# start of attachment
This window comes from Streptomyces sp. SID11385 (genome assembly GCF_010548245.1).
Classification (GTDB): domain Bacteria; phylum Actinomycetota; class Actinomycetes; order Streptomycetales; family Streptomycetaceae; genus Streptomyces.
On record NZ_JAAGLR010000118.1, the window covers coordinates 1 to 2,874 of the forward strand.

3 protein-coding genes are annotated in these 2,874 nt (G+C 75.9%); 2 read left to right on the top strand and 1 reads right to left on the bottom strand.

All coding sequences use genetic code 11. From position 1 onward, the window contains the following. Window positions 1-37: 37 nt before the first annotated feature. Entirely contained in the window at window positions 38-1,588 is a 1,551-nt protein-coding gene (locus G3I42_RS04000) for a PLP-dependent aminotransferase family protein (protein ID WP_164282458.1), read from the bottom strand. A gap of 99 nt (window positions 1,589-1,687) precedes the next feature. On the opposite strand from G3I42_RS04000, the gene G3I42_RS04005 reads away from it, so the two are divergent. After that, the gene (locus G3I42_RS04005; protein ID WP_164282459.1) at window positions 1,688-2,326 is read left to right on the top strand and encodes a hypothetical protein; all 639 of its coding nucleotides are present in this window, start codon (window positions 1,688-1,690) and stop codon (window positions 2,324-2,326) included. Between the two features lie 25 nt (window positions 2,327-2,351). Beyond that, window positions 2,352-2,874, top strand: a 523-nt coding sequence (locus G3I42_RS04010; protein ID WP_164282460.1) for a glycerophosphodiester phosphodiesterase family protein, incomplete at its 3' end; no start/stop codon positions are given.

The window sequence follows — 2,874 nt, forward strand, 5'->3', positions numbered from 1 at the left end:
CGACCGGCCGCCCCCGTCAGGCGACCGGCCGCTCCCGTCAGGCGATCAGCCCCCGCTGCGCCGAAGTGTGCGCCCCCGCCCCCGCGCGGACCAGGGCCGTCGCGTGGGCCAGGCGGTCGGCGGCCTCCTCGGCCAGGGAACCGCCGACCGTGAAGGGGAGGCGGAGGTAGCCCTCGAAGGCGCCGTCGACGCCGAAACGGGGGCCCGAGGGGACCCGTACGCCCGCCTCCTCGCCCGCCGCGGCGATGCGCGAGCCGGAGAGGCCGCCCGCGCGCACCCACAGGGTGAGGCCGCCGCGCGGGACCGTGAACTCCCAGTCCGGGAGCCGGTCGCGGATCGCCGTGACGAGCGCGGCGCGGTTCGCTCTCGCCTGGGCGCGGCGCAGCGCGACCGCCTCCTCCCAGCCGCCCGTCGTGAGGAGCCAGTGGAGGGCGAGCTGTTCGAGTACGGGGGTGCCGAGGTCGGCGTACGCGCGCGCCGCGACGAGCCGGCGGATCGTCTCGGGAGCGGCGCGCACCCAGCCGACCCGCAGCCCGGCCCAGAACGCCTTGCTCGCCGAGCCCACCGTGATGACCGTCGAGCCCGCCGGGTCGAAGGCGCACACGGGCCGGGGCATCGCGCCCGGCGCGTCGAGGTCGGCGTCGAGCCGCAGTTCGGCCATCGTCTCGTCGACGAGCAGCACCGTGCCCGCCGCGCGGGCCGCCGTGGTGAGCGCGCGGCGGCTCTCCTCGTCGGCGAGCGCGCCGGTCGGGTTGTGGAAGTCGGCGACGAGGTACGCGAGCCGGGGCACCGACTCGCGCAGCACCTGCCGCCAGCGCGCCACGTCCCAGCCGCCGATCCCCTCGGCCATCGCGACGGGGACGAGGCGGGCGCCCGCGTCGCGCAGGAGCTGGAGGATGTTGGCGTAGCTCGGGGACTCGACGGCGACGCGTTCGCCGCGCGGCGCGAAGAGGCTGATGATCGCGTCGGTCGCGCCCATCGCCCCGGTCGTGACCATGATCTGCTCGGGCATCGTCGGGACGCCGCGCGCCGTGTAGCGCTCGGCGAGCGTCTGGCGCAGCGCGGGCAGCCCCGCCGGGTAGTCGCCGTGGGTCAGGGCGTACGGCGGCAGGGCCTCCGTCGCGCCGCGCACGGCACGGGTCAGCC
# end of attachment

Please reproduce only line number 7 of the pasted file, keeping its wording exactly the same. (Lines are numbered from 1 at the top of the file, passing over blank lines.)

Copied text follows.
CGACCGGCCGCCCCCGTCAGGCGACCGGCCGCTCCCGTCAGGCGATCAGCCCCCGCTGCGCCGAAGTGTGCGCCCCCGCCCCCGCGCGGACCAGGGCCGTCGCGTGGGCCAGGCGGTCGGCGGCCTCCTCGGCCAGGGAACCGCCGACCGTGAAGGGGAGGCGGAGGTAGCCCTCGAAGGCGCCGTCGACGCCGAAACGGGGGCCCGAGGGGACCCGTACGCCCGCCTCCTCGCCCGCCGCGGCGATGCGCGAGCCGGAGAGGCCGCCCGCGCGCACCCACAGGGTGAGGCCGCCGCGCGGGACCGTGAACTCCCAGTCCGGGAGCCGGTCGCGGATCGCCGTGACGAGCGCGGCGCGGTTCGCTCTCGCCTGGGCGCGGCGCAGCGCGACCGCCTCCTCCCAGCCGCCCGTCGTGAGGAGCCAGTGGAGGGCGAGCTGTTCGAGTACGGGGGTGCCGAGGTCGGCGTACGCGCGCGCCGCGACGAGCCGGCGGATCGTCTCGGGAGCGGCGCGCACCCAGCCGACCCGCAGCCCGGCCCAGAACGCCTTGCTCGCCGAGCCCACCGTGATGACCGTCGAGCCCGCCGGGTCGAAGGCGCACACGGGCCGGGGCATCGCGCCCGGCGCGTCGAGGTCGGCGTCGAGCCGCAGTTCGGCCATCGTCTCGTCGACGAGCAGCACCGTGCCCGCCGCGCGGGCCGCCGTGGTGAGCGCGCGGCGGCTCTCCTCGTCGGCGAGCGCGCCGGTCGGGTTGTGGAAGTCGGCGACGAGGTACGCGAGCCGGGGCACCGACTCGCGCAGCACCTGCCGCCAGCGCGCCACGTCCCAGCCGCCGATCCCCTCGGCCATCGCGACGGGGACGAGGCGGGCGCCCGCGTCGCGCAGGAGCTGGAGGATGTTGGCGTAGCTCGGGGACTCGACGGCGACGCGTTCGCCGCGCGGCGCGAAGAGGCTGATGATCGCGTCGGTCGCGCCCATCGCCCCGGTCGTGACCATGATCTGCTCGGGCATCGTCGGGACGCCGCGCGCCGTGTAGCGCTCGGCGAGCGTCTGGCGCAGCGCGGGCAGCCCCGCCGGGTAGTCGCCGTGGGTCAGGGCGTACGGCGGCAGGGCCTCCGTCGCGCCGCGCACGGCACGGGTCAGCC